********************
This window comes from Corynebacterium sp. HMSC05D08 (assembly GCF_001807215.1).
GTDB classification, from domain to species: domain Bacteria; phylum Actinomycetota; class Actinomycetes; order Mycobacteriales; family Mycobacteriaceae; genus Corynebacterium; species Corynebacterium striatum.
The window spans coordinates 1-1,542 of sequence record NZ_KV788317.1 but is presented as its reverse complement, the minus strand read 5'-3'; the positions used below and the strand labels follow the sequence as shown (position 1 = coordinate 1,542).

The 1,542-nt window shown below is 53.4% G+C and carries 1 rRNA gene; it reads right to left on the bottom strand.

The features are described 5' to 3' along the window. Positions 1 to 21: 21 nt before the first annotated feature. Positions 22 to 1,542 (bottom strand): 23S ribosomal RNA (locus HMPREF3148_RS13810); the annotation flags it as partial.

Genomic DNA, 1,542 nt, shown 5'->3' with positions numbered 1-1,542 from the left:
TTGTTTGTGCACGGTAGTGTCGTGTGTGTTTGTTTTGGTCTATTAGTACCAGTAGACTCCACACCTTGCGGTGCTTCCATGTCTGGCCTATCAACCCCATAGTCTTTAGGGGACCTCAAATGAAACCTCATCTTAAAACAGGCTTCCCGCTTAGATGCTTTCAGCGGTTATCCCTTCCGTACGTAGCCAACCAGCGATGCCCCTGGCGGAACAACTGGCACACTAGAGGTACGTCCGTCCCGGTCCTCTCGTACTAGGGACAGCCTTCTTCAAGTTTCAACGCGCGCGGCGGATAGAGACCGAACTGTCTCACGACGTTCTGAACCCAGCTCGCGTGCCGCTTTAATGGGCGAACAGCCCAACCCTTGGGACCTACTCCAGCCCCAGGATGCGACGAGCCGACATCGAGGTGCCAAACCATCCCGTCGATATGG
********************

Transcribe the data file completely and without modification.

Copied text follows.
This window comes from Corynebacterium sp. HMSC05D08 (assembly GCF_001807215.1).
GTDB classification, from domain to species: domain Bacteria; phylum Actinomycetota; class Actinomycetes; order Mycobacteriales; family Mycobacteriaceae; genus Corynebacterium; species Corynebacterium striatum.
The window spans coordinates 1-1,542 of sequence record NZ_KV788317.1 but is presented as its reverse complement, the minus strand read 5'-3'; the positions used below and the strand labels follow the sequence as shown (position 1 = coordinate 1,542).

The 1,542-nt window shown below is 53.4% G+C and carries 1 rRNA gene; it reads right to left on the bottom strand.

The features are described 5' to 3' along the window. Positions 1 to 21: 21 nt before the first annotated feature. Positions 22 to 1,542 (bottom strand): 23S ribosomal RNA (locus HMPREF3148_RS13810); the annotation flags it as partial.

Genomic DNA, 1,542 nt, shown 5'->3' with positions numbered 1-1,542 from the left:
TTGTTTGTGCACGGTAGTGTCGTGTGTGTTTGTTTTGGTCTATTAGTACCAGTAGACTCCACACCTTGCGGTGCTTCCATGTCTGGCCTATCAACCCCATAGTCTTTAGGGGACCTCAAATGAAACCTCATCTTAAAACAGGCTTCCCGCTTAGATGCTTTCAGCGGTTATCCCTTCCGTACGTAGCCAACCAGCGATGCCCCTGGCGGAACAACTGGCACACTAGAGGTACGTCCGTCCCGGTCCTCTCGTACTAGGGACAGCCTTCTTCAAGTTTCAACGCGCGCGGCGGATAGAGACCGAACTGTCTCACGACGTTCTGAACCCAGCTCGCGTGCCGCTTTAATGGGCGAACAGCCCAACCCTTGGGACCTACTCCAGCCCCAGGATGCGACGAGCCGACATCGAGGTGCCAAACCATCCCGTCGATATGG